Space & practicality

BMW 3 Series review

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BMW 3 Series
Review continues below...
21 Dec 2015 14:55 | Last updated: 21 Aug 2018 14:56

In this review

Space & practicality

How it copes with people and clutter

BMW 3 Series saloon front space

Getting into and out of the front seats in a BMW 3 Series is easy, thanks to wide door apertures and a fairly low sill. Once inside, the available space is better than the Jaguar XE and similar to its Audi and Mercedes rivals, but the VW Passat offers even more. It’s a moot point though, as even those over six-feet tall will find they have more than enough head- and leg room in a 3 Series.

Storage options are varied. There are door pockets either side with space to hold a one-litre bottle of water in each, a storage compartment under the centre armrest and a decent-sized glovebox. There are also two cupholders in front of the gearlever.

BMW 3 Series saloon rear space

The rear is where you really notice the difference between the 3 Series and larger rival such as the VW Passat. That said, there’s still enough space in the BMW for two adults thanks to the decent amount of leg room, generous foot space under the front seats, and adequate head room.

Shoulder space will be tight if you try to fit three adults in the rear, and the middle passenger will have to contend with the high central tunnel as well. But you can mount two child seats with ISOFIX points on either side of the rear bench.

Each rear door contains a small storage pocket, and there are adjustable rear-air vents mounted in the back of the front centre console. A folding rear-armrest containing two cupholders is optional on basic trims, while retractable rear sunblinds for the side windows are an option on all models.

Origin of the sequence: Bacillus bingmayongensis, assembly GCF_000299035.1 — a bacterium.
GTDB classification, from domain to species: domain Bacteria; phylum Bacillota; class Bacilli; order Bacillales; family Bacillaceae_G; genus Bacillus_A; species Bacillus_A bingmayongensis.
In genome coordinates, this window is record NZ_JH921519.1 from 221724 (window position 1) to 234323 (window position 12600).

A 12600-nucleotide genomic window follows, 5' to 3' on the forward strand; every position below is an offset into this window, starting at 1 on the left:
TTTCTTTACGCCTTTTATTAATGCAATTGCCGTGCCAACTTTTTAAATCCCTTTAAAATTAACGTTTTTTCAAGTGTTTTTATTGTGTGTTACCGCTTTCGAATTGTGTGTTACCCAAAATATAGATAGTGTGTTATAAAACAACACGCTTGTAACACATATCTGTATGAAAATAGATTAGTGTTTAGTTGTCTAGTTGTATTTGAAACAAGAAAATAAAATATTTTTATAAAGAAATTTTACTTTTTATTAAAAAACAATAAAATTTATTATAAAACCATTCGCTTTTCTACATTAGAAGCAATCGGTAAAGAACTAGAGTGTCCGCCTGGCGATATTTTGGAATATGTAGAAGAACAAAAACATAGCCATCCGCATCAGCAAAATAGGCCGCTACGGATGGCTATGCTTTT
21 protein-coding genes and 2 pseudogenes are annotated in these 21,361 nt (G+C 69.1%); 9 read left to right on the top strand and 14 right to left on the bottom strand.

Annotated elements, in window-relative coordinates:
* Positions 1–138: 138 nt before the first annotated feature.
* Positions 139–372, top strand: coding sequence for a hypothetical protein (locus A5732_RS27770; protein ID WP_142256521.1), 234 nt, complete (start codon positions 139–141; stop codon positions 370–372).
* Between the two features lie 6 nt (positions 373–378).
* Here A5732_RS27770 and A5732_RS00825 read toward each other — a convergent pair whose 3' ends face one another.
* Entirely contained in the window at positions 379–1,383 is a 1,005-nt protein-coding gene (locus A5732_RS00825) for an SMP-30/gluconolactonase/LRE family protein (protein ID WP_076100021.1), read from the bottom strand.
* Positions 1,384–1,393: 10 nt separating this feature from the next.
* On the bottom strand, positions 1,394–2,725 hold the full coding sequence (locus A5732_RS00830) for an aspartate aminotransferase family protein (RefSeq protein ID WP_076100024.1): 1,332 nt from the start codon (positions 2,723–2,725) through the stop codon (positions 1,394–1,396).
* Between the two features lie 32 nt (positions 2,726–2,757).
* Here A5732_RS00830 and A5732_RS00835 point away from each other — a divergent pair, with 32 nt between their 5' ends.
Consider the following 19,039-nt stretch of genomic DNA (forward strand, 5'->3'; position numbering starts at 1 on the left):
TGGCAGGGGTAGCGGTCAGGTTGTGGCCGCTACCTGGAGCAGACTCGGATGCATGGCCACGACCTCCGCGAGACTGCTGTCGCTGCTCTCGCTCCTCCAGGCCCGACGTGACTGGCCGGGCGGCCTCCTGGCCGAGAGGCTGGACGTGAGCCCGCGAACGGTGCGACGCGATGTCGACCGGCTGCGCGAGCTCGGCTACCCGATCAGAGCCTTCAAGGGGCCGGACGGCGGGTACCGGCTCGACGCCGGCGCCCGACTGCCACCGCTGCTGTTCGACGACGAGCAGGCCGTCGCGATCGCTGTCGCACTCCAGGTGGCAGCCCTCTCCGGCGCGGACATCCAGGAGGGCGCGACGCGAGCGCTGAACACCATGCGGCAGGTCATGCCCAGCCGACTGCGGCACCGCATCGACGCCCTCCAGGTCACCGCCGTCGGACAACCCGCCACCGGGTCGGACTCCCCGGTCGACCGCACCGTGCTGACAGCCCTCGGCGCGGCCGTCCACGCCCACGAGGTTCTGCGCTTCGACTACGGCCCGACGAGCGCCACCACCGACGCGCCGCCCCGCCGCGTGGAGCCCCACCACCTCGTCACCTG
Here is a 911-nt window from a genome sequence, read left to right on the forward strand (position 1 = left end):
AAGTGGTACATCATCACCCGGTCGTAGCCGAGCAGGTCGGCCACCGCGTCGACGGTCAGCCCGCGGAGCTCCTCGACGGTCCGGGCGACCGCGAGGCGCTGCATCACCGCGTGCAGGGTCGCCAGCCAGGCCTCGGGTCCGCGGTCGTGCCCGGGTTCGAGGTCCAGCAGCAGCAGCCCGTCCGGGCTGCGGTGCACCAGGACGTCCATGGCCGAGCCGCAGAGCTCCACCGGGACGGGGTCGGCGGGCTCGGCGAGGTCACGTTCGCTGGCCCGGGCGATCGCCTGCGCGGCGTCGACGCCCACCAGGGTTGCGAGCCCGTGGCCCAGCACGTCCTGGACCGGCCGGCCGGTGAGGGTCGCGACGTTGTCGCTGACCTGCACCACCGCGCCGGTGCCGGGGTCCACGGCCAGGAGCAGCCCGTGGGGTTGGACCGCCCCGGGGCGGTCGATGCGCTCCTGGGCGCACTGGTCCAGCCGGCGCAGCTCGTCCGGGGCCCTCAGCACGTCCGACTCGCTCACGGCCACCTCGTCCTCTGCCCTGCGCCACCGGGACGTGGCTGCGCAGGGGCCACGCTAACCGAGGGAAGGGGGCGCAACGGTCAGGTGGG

BMW 3 Series

BMW 3 Series saloon seating flexibility

You have to pay extra for split-folding rear seats in the 3 Series unless you opt for the 330e, but they come in a useful 40:20:40 arrangement. Folding the rear seats is then a simple case of pulling the release levers mounted next to the boot-lid hinges, and once down, they leave a nearly flat load deck.

The front passenger gets a manually adjustable seat as standard that includes height adjustment, and there’s the option of fully adjustable electric seats on all models apart from the M3, which has them as standard.

BMW 3 Series saloon boot space

The boot in the 3 Series is much the same size as that in the Audi A4 (albeit dwarfed by the VW Passat’s), but the narrower opening and a more awkward shape make it slightly less practical in the real world. That said, it will still accommodate a pushchair or a couple of medium-sized suitcases.

If you’re considering the 330e then it’s worth bearing in mind that the battery pack eats into the boot space significantly. You do get standard folding rear seats to compensate though.

Split-folding rear seats are an option. With them fitted and folded down there’s a nearly flat load deck up to the back of the front seats, although the width on offer isn’t as generous as some rivals.

 

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There are 5 trims available for the 3 Series saloon. Click to see details.See all versions
SE
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Fuel Diesel
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Sport
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£35,010
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M Sport
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Sport
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M Sport
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